A $7.5 million, three-year federal grant made the restructuring
possible. The school system developed the restructuring plan
and the change to the honors program in response to the high
school’s placement last year on the state’s list of persistently
reason we’re doing this is we need to raise the level of academic
rigor for all students,” said schools spokesman Ron Lesko.
“We want all of our students to think of themselves as students
who can be challenged at a new level. We did have the questions
about ‘dumbing down the curriculum.’ That is absolutely not
the case. We’re asking students to rise to the level of our
School board president Dan Egan noted that the school is being
asked to raise its performance at the same time the state
is cutting funding to programs that could address low-achieving
students, and that poor cities across upstate New York face
the same dilemma. Still, the leading indicators of poverty
and achievement speak to a critical need: The school’s four-year
graduation rate stands at 54 percent, and slightly more than
half the students are eligible for free or reduced-price lunches.
want to say it was a myth, but it was a reality: Albany High
was two schools. We needed to change that,” Egan said.
But the e-mail campaign quickly caught the attention of Albany
school administrators, some of whom found out about it because
they have children in the school system and ended up on the
email list. An initial rumor briefly spread that the honors
program would be eliminated, but even after school officials
hastened to dispel that rumor, concerns persist among a sizeable
group of parents.
Egan said the e-mail campaign was a painful reminder that
the school system could have done a better job of explaining
the forthcoming changes. A public discussion of the divide
between academic achievers and underachievers is never easy,
and Egan said that parents had every right to complain that
the language school officials used at a series of forums to
explain the changes was circuitous and confusing. Egan attributed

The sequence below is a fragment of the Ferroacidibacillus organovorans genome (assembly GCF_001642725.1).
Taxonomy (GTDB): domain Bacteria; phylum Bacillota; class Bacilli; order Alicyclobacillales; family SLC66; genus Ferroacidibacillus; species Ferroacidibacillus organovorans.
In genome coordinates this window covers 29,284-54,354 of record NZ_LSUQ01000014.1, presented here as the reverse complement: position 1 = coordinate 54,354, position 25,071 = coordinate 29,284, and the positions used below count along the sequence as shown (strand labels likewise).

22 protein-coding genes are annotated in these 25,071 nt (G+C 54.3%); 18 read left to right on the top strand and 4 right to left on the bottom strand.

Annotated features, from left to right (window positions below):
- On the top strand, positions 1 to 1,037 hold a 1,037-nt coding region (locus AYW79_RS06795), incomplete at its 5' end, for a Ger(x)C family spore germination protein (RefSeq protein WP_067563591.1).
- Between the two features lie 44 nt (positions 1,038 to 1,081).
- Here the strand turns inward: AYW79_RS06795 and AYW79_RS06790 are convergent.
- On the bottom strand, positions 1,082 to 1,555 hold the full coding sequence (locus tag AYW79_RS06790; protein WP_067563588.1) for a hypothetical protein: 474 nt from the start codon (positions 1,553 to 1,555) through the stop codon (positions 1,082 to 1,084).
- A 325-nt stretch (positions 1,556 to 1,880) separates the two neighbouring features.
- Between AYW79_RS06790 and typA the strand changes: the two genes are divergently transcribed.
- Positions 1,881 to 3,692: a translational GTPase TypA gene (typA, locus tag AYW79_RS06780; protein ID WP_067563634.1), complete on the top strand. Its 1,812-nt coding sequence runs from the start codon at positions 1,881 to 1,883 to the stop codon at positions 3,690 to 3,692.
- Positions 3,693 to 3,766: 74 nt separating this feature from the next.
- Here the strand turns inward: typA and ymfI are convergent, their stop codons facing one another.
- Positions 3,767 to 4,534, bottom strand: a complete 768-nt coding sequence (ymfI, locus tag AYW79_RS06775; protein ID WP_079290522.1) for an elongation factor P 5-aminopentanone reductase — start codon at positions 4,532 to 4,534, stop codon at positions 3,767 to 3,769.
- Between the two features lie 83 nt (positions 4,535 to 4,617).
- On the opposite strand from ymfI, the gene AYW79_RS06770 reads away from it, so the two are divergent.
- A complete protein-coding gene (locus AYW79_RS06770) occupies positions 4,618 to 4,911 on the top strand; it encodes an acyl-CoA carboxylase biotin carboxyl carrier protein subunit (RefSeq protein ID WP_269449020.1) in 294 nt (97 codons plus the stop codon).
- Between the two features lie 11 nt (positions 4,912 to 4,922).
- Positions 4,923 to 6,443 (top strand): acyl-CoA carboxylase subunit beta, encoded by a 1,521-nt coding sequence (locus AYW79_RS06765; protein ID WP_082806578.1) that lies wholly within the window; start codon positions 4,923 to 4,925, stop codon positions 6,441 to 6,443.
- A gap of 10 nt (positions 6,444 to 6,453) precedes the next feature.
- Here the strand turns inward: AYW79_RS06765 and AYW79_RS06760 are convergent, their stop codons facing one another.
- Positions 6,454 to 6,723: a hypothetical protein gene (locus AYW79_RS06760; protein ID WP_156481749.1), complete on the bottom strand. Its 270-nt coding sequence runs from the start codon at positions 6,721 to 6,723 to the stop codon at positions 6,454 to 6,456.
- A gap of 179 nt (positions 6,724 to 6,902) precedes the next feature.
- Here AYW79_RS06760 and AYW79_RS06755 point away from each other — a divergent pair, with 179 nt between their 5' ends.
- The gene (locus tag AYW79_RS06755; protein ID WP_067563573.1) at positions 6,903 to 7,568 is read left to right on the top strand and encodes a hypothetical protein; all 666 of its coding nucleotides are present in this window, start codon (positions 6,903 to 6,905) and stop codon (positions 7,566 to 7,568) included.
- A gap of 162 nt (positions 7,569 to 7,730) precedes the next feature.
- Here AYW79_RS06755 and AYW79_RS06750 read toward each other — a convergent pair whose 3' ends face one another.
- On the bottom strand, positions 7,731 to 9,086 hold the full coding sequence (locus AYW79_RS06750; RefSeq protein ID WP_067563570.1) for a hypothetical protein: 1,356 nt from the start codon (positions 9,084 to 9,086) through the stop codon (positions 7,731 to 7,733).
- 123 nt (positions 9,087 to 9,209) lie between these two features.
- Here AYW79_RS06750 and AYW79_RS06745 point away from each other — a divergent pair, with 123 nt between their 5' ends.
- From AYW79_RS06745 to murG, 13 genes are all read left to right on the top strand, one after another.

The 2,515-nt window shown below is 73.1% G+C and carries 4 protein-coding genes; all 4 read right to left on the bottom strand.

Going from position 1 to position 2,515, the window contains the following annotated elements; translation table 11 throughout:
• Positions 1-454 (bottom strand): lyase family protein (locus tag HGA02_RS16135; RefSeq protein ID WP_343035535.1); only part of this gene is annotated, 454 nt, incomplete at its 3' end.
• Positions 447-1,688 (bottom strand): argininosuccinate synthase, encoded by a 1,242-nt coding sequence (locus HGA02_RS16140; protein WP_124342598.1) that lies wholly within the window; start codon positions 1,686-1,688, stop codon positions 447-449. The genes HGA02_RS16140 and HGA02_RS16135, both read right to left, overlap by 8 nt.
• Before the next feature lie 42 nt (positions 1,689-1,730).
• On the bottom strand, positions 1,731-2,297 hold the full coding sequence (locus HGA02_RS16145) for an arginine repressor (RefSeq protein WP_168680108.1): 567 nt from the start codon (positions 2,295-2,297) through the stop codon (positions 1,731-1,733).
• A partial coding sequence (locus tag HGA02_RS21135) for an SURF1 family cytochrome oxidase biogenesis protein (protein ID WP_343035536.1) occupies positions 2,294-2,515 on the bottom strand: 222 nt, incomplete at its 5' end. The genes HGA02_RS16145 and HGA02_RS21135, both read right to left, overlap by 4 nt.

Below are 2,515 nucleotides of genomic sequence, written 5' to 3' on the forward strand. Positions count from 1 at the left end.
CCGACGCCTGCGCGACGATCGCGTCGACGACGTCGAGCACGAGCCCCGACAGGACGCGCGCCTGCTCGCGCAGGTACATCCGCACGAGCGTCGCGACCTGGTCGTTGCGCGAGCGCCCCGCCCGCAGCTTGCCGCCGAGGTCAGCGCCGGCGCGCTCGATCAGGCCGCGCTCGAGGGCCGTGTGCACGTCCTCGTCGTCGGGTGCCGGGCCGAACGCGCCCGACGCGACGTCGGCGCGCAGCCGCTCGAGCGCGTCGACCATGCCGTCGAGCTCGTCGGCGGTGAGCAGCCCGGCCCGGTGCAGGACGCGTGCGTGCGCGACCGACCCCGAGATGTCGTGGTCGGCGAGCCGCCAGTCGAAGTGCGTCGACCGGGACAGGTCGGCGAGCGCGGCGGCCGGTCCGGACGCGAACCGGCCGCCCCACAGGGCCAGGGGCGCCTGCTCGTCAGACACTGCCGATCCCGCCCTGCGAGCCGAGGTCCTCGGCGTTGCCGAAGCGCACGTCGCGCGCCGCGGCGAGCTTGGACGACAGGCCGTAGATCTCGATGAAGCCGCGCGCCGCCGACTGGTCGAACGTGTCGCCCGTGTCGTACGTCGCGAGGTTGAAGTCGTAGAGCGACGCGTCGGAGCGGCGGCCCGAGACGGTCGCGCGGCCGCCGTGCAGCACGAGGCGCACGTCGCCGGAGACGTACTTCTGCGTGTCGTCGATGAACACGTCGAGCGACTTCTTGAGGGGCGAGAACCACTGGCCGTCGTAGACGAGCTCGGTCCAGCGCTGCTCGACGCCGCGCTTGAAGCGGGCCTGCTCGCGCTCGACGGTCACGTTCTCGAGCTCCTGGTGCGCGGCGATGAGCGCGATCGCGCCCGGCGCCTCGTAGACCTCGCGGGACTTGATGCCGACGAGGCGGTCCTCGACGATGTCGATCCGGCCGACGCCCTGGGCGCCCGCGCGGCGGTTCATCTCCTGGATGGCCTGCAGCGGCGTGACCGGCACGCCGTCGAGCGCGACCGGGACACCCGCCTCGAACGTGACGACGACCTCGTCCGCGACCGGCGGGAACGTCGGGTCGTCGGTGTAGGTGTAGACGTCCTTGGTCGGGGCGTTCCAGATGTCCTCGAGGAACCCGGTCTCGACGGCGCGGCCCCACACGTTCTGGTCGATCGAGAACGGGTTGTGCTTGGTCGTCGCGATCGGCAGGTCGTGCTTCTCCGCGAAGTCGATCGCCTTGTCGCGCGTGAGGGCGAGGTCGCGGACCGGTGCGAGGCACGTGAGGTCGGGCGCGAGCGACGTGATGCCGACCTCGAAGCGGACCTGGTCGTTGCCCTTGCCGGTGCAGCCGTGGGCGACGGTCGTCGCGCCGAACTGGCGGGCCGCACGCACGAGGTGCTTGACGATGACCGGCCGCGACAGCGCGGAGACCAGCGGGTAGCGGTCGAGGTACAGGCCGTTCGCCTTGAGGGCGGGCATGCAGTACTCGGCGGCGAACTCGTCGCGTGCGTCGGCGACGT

the confusion to an attempt to “please everyone.”
was at one of the forums, and I think people [from the school
system] were talking out of both sides of their mouth,” Egan
said. The restructuring plan is a good one, he says, and the
board believes, based on available studies, that lower-achieving
students will benefit from the honors program without impeding
the higher-achieving students.
For now, the school board and administrators can only wait
to see how the changes play out, and hope that the families
of students at all levels give the new approach a chance.
got to have buy-in from every family on every block in this
city,” Egan said.
control advocates want local representatives to support banning
On Jan. 8 in Tuscon, Ariz., a gunman opened fire on an open
constituents meeting held by U.S. Representative Gabrielle
Giffords (D-Ariz.). The first shot struck Giffords in the
head, critically wounding her, and 31 more bullets tore through
the crowd, killing six people and wounding 12 others.
Thirty-two bullets were discharged in as few as 16 seconds
thanks to the so-called high-capacity ammunition magazine
that alleged shooter Jared Lee Loughner used to outfit his
Glock-19 semi-automatic pistol.
A proposed bill in the House, H.R. 308, sponsored by Rep.
Carolyn McCarthy (D-N.Y.), is aimed at banning these high-capacity
magazines in hopes of limiting the potential carnage a would-be
shooter can cause. At the behest of New Yorkers Against Gun